The concentration of U235, expressed by percentage of weight in uranium, in a given quantity of uranium ore, uranium hexafluoride or uranium metal. An assay of 3 to 5 percent U235 is required for most nuclear power plants.
The step in the nuclear fuel cycle that increases the concentration of U235 relative to U238 in order to make uranium usable as a fuel for nuclear power reactors.
Natural uranium in the form of UF6 suitable for enrichment.
A uranium enrichment process in which the rotor of the centrifuge machine, containing uranium hexa-fluoride gas, spins at high speed inside a vacuum casing. Centrifugal force concentrates the heavier U238 molecules at the outer wall and the lighter U235 molecules toward the rotor center. Gas circulation flow is created to carry enriched product and tails to opposite ends of the machine.
A uranium enrichment process using uranium hexafluoride, which is heated to a gas and passed repeatedly through porous barriers to separate U235 and U238 isotopes. Centrus used the gaseous diffusion process at the Paducah Gaseous Diffusion Plant in Kentucky.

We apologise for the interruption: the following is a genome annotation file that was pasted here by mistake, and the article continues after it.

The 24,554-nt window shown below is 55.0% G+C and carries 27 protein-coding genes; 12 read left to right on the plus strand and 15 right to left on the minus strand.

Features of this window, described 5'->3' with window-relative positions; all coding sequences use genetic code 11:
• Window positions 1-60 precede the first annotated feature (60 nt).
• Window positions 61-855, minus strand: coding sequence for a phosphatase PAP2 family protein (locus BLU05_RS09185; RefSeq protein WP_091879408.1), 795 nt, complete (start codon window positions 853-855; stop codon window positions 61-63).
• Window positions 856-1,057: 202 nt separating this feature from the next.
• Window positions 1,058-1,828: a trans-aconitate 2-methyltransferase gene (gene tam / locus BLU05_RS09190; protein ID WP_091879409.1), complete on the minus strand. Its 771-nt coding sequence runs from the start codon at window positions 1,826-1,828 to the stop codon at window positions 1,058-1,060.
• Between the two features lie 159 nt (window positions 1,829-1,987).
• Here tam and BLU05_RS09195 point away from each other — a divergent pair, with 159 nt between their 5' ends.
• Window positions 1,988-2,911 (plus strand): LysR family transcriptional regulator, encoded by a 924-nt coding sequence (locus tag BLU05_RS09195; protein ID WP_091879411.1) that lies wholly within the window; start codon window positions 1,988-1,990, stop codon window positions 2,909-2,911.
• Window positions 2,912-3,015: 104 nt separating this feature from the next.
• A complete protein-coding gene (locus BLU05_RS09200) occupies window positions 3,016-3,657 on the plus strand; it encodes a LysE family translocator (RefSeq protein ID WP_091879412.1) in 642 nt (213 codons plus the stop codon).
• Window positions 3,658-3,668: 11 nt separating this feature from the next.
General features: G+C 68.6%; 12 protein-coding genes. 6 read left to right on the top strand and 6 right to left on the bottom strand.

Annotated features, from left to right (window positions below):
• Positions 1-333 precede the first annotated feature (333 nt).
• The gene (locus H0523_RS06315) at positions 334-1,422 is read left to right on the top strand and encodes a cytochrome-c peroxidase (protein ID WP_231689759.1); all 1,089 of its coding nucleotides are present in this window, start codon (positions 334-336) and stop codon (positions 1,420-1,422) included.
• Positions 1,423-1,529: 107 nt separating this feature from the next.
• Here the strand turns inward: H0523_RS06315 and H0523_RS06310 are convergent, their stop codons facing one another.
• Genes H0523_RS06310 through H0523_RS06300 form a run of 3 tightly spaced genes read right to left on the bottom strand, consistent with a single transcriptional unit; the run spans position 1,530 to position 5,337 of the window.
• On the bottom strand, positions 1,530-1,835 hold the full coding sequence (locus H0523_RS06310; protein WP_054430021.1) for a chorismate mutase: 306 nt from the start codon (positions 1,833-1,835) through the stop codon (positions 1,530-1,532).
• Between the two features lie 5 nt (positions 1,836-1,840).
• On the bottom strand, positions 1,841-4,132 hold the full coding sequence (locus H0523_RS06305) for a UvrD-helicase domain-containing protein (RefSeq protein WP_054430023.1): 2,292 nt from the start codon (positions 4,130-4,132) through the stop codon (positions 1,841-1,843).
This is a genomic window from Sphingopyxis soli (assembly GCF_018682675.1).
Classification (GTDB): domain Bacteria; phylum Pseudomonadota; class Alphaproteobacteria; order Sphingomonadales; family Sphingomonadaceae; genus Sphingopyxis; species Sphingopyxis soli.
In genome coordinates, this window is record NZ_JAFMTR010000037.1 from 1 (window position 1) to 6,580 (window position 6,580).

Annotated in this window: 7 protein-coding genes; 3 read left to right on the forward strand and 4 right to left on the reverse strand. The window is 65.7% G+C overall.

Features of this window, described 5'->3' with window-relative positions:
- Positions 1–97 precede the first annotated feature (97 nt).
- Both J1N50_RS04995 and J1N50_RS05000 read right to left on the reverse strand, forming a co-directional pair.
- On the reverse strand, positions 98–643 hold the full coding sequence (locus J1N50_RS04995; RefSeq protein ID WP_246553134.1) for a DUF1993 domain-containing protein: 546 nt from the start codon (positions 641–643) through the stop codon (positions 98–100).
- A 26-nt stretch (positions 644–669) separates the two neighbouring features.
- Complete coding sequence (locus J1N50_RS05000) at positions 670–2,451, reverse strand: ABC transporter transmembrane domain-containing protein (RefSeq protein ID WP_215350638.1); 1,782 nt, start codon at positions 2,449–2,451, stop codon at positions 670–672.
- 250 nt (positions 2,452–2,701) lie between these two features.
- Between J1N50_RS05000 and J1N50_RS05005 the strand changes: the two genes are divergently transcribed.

Highly enriched uranium. Uranium enriched to an assay of 20 percent or more. For military application, this enrichment level may exceed 90 percent.
One or more nuclides of the same element having the same atomic number but a different mass number. Although they have the same number of protons, they have a different number of neutrons.
Low-enriched uranium. Uranium enriched to an assay of less than 20 percent. LEU typically has a 3 to 5 percent assay when used as fuel for nuclear reactors.
Uranium, as found in nature, has a concentration level of 0.7 percent U235.
Nuclear Fuel Cycle
The multiple steps that convert uranium ore, as it is extracted from the earth, to nuclear fuel for power plants. Uranium enrichment is an intermediate step in the fuel cycle.
Separative Work Unit (SWU)
A measure of the effort expended in a uranium enrichment plant to separate uranium of a given U235 content into two components, one having a higher percentage of U235 and the other a lower concentration.
Uranium hexafluoride that contains a lower concentration of the U235 isotope as a result of the enrichment process. Also known as depleted uranium.
The fissionable isotope found in natural uranium.
The typically non-fissionable isotope that makes up most of natural uranium.
Uranium hexafluoride. A chemical com¬pound containing uranium and fluorine that is solid when stored, and that is gasified for use in the enrichment process.
A fairly abundant metallic element. Approximately 993 of every 1,000 uranium atoms are U238. Almost all of the remaining atoms are U235, which can be made to split, or fission, and generate heat energy.